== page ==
docx

clippersdogheartedΛογισμικό & κατασκευή λογ/κού

14 Δεκ 2013 (πριν από 3 χρόνια και 8 μήνες)

67 εμφανίσεις

Starting Out with C++: From Control Structures through Objects, 7/E

-

Tony Gaddis

Ray Devore's Notes

on
CHAPTER 9 Pointers

Page
1

of
4

CHAPTER 9 Pointers

................................
................................
................................
............

491


9.1

Getting the Address of a Variable

................................
................................
...............

491


int abc;

std::cout << "The address of abc is " << &abc << std::endl;


The & is called the "address of" operator.



9.2

Pointer Variables

................................
................................
................................
.......

493


int *ptr; // the variable ptr

is a pointer to an int


ptr = &abc; // assigns the address of abc to the variable ptr


*ptr = 7;
// assigns the value 7 to the location pointed to by ptr


The * is used to define a pointer variable.

The * is used to dereference a pointer, that is, get the

value at the pointer/address



9.3

The Relationship Between Arrays and Pointers

................................
...........................

500


int arr[10];

The variable arr is a pointer to the first element of the array.

*arr

will give the value of the first position of the array


When you pass an array to a
function, you are actually passing a copy of the address or a
copy of the pointer.





Starting Out with C++: From Control Structures through Objects, 7/E

-

Tony Gaddis

Ray Devore's Notes

on
CHAPTER 9 Pointers

Page
2

of
4

9.4

Pointer Arithmetic

................................
................................
................................
.....

504


*(arr + 0)

will give the value of the first position of the array, equivalent to
arr[0]

*(arr + 4)

will give the value of the fifth position
of the array, equivalent to
arr[4]


ptr = arr + 4;

*ptr will give the value of the fifth position of the array, equivalent to arr[4]



9.5

Initializing Pointers

................................
................................
................................
....

506


When you define a pointer variable there are a few ways to initialize it.


1) we

can create what is called a null pointer

int *nullPtr = 0;

Zero is the only literal value that can be assigned to a pointer variable.


2) We can create a pointer to a known variable

int abc;

int *abcPtr = &abc;


We will discuss another method later in
class.



9.6

Comparing Pointers

................................
................................
................................
....

507


If you compare pointer variables, you are actually comparing the addresses that they are
pointing to.


if(ptr1 == ptr2) // compares the values of the pointers


You must dereference the pointers to get at the values poin
ted to

if(*ptr1 == *ptr2) // compares the values of the pointers


Starting Out with C++: From Control Structures through Objects, 7/E

-

Tony Gaddis

Ray Devore's Notes

on
CHAPTER 9 Pointers

Page
3

of
4

9.7

Pointers as Function Parameters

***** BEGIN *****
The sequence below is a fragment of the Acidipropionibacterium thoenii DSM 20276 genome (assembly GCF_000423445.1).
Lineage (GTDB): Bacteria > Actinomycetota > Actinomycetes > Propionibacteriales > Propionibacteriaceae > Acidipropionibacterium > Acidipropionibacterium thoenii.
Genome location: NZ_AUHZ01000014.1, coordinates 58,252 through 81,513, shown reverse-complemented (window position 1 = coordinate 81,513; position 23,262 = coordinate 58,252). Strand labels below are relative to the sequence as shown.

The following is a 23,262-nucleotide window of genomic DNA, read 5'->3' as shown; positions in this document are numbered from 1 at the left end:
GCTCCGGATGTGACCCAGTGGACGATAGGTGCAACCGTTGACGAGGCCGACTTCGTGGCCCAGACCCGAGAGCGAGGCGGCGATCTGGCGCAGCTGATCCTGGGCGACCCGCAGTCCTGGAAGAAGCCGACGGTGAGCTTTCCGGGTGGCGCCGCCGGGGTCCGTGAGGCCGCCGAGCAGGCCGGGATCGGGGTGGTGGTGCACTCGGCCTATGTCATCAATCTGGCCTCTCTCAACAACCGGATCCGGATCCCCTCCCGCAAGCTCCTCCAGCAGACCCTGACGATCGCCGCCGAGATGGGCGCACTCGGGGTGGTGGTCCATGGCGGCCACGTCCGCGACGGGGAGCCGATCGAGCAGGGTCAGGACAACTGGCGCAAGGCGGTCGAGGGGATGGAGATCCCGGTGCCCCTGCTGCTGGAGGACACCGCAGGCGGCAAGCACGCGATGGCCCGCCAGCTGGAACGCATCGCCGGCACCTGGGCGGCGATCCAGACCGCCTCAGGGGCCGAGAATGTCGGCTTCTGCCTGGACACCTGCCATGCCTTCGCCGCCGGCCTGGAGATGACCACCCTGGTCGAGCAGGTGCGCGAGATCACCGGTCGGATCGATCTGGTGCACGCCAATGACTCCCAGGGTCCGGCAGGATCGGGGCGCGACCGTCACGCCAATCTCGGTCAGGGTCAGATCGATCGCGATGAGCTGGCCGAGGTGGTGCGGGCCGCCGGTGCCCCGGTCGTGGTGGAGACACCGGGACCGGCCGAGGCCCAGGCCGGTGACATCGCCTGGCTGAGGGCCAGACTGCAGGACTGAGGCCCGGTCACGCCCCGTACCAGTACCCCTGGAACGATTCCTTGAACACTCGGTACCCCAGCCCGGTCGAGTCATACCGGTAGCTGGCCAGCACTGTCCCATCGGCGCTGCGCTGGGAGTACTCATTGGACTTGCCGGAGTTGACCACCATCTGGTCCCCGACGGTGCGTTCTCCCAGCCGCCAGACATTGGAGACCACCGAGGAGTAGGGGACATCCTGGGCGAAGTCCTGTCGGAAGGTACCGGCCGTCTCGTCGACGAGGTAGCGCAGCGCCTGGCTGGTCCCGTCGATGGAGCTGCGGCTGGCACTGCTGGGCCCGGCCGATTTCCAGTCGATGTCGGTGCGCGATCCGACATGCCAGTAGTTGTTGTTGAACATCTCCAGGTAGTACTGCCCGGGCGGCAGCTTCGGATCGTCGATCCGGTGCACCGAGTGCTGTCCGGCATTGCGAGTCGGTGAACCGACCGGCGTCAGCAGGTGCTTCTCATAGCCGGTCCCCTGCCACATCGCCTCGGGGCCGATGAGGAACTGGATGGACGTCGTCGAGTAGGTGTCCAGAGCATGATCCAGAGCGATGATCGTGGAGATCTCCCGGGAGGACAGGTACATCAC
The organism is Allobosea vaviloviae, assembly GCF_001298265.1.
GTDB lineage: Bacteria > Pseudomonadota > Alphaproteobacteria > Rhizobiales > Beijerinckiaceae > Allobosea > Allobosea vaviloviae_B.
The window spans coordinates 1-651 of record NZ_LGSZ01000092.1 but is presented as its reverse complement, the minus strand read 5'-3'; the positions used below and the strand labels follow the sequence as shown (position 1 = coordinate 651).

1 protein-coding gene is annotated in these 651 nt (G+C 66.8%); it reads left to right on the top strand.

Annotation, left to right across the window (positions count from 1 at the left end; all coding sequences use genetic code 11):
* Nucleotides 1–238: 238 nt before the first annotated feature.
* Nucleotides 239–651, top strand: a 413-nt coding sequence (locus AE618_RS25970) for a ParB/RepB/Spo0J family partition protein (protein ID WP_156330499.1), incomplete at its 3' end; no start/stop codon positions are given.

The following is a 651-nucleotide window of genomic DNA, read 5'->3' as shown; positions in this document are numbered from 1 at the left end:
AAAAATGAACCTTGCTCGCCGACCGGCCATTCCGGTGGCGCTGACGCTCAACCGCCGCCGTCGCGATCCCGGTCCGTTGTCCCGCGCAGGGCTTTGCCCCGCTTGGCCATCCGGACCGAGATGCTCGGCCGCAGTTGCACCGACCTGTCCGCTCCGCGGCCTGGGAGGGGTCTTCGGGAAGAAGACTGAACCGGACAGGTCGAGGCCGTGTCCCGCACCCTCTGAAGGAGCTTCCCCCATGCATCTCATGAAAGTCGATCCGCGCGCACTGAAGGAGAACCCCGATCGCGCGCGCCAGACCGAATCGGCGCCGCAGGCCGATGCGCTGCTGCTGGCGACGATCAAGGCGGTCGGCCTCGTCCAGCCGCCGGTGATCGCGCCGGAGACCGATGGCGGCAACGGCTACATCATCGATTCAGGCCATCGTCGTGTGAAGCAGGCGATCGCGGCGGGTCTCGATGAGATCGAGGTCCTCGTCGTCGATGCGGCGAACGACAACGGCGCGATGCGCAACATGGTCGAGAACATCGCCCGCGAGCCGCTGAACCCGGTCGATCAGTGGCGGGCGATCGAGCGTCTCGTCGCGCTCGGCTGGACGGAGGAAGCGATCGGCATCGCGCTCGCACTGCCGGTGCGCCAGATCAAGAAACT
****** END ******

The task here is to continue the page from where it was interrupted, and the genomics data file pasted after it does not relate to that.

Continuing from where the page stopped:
................................
................................
................

509


void func(int *, int); // prototype


void func(int*ptr, int size) // header

{


for(int ndx = 0; ndx < size; ++ndx)



std::cout << *(ptr + ndx) << " "

<< std::flush;


std::cout << std::endl;

}

const int SIZE = 15;

int abc[SIZE];


func(abc, SIZE); // function call



9.8

Focus on Software Engineering: Dynamic Memory Allocation

................................
.....

518


A third method to initialize a pointer

int *ptr3 = new int[25];

The above
statement dynamically allocates contiguous space for 25 integers and assigns the
starting location to ptr3.


You can also assign new space to a pointer.

int *ptr4;

int size = 14;

ptr4 = new int[size]; // allocates contiguous space for "size"



//
integers

and assigns the starting location to ptr4.

ptr4 = new int; // allocates space for a single int and



//
assigns the address to ptr4;

Anytime you dynamically allocate memory, you need to free up the memory for other
programs to use. This is performed with

a delete statement.

delete ptr4[]; // if ptr4 was allocated as an array

delete ptr4; // if ptr4 was allocated to a single value


Problems with dynamic allocation:

1) allocating new space to a pointer without freeing the previously allocated space

ptr4 = new int[50];

ptr4 = new int [32]; // keeps the previous 50 allocated,






//
but no way to access it.


Starting Out with C++: From Control Structures through Objects, 7/E

-

Tony Gaddis

Ray Devore's Notes

on
CHAPTER 9 Pointers

Page
4

of
4

9.9

Focus on Software Engineering: Returning Pointers from Functions

............................

522


int*

create
(int); // prototype


int*

create
(int size) // header

{


int

*newArr = new int[size];


for(int ndx = 0; ndx < size; ++ndx)



*(
newArr

+ ndx)
= 0;


return newArr
;

}


int other()

{


int
*
abc;


abc = create(10);

// function call

}


9.10

Focus on Problem Solving and Program Design: A Case Study

................................
.....

529


For the student to
study